It’s one thing to see classic cars in auction catalogs, be they printed or online, to read the various auction-house descriptions, even to write the series of auction previews we shared with you last week. But it’s quite another thing to actually go to the auction venues, to see and to walk among those cars in person.
But that’s what we’re doing in the early days of Arizona Auction Week. For example, Monday, our newest staffer, Nicole James, and I spent much of the day doing a lap at Barrett-Jackson. Tomorrow, I plan to go to Bonhams. Wednesday, Bob Golfen is to visit RM and Gooding & Company and I’m planning to head to Russo and Steele and to Silver, with Nicole joining either Bob or me.
At each of those visits, what we plan to do is wander through the cars, cameras in hand, and to share with you the six to nine (or maybe even more) cars that we’d most like to take home with us.
This is a very personal process, dependent on very personal moods and tastes. But, hey, isn’t that the way it is with classic cars: You like Ferraris. He likes cars from the ‘50s and ‘60s. She likes European sports cars. I like affordable classics.
Oh, and I’ll admit that what may have caught my eye a year ago, I barely may have noticed today as I was attracted to that bright and shiny thing over there.
With that said, and with the note that my focus was more on the cars in the tents out back than on the more expensive Salon or Ron Pratte cars up on the hill, here are the cars that really caught my eye Monday at Barrett-Jackson:
1949 Cadillac Coupe de Ville I’d have laughed if you told me Monday when I arrived at Barrett-Jackson that one of the cars that would draw me in would be a 1949 Cadillac. But then I saw this Bahama Blue and white beauty (Lot 685.1) with its blue-cloth and Oyster Gray-leather interior and it was love at first sight.
1965 Autobianchi convertible Maybe I’m jealous of Rick DeBruhl’s Isetta but I kept circling various micro machines Monday. There was a 1967 Fiat 500, a 1960 BMW 600 Limo, a 1960 Fiat Multipla Model 600 with three rows of seats squeezed inside, but could any of them be as much fun as this (Lot 1221) 1965 Autobianchi convertible?
1962 Weinberger Homes sprint car Before he won the Indy 500 (which he did twice), my friend (name-dropping alert!) Gordon Johncock was among the drivers of the Weinberger Homes sprint car, which in 1964 he drove around Indiana’s famed Winchester Speedway in just 17.18 seconds, a record that stood for five years! The car (Lot 2083) now is coming out of the Pratte collection.
1935 White custom bus Speaking of Indiana, that’s what it says on the badges of this 1935 White Custom Bus (Lot 505). The Indiana Motor Coach bodywork has five doors and a canvas top that opens above the passengers, who sit in an oak-lined interior. Why would I want it? The grandkids would love it, plus I could drive in every parade in every town.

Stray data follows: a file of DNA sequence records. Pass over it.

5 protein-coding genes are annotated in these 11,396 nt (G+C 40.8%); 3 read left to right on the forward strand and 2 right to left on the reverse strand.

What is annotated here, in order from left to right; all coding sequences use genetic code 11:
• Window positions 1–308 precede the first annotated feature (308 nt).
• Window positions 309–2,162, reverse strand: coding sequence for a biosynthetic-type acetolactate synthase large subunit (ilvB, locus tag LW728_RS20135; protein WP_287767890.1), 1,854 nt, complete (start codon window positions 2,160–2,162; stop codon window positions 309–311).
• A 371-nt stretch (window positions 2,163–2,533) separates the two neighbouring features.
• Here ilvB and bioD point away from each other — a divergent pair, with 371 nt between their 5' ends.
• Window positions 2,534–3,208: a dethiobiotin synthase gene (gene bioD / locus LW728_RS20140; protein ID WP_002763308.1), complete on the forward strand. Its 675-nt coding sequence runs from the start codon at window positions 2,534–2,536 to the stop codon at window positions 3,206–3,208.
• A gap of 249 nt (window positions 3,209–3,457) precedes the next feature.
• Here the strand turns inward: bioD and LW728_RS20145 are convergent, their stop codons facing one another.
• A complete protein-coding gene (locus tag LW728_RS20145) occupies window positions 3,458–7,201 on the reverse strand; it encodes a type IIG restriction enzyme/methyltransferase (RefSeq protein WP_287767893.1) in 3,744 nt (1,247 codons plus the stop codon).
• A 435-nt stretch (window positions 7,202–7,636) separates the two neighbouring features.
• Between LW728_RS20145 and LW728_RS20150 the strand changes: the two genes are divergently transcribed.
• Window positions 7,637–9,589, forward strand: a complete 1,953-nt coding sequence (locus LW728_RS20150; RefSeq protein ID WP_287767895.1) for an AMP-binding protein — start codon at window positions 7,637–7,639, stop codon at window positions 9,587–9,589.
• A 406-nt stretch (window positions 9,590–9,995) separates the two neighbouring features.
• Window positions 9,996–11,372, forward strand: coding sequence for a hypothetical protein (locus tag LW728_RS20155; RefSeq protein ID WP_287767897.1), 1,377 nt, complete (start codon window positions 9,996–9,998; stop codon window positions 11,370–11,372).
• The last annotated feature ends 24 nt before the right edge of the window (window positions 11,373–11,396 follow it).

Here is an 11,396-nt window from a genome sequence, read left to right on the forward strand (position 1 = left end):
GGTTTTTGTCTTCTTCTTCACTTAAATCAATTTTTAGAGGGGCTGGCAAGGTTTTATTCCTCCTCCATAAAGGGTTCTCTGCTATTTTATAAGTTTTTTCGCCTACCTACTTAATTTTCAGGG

1955 Ford F-600 tow truck It’s a truck and a part of Route 66 history all in one! Converted from a fire truck, this ’55 Ford was used by the Whiting Brothers Co., which had more than 100 filling stations, more than 40 of them along on Route 66 in New Mexico, Arizona and California. This truck (Lot 661) was based in Holbrook AZ, which also was the company headquarters. There’s large script on the boom of the wrecker unit that reads: “We Met by Accident.”
1951 Nash Country Club I admit it: I don’t think I’d ever seen a ’51 Nash Country Club 2-door coupe before, and I actually didn’t really see this one (Lot 630) because it was still wrapped in plastic to keep it clean before it crosses the block. But the proportions and red-and-white colors and angle of the C-pillar grabbed my attention.
1960 Buick Electra 225 convertible When I was a teenager, I thought 1960 Buicks had the ugliest fins GM ever sculpted into sheetmvetal, and the 225s were just ridiculously humungous road-going ocean vessels. But now, I think this black-painted and red-leathered car (Lot 490) looks like it would be great for cruising the boulevard or beach-front road.
1957 Studebaker Provincial station wagon I have soft spots for station wagons and for Studebakers, so why not combine them and take home this 1957 Studebaker Provincial (Lot 227), an original black-plate California car in black and Rose Gold, and even with a 259-cubic-inch V8 engine?
Gas-globe table lamp I was fortunate enough to visit Ron Pratte’s car collection and to see all these gas globes glowing gorgeously and hanging in precise rows from the ceiling. They’re being sold with his other automobilia at Barrett-Jackson. What I’d really like is just one of these, and converted into a table lamp.
A former daily newspaper sports editor, Larry Edsall spent a dozen years as an editor at AutoWeek magazine before making the transition to writing for the web and becoming the author of more than 15 automotive books. In addition to being founding editor at ClassicCars.com, Larry has written for The New York Times and The Detroit News and was an adjunct honors professor at the Walter Cronkite School of Journalism and Mass Communication at Arizona State University.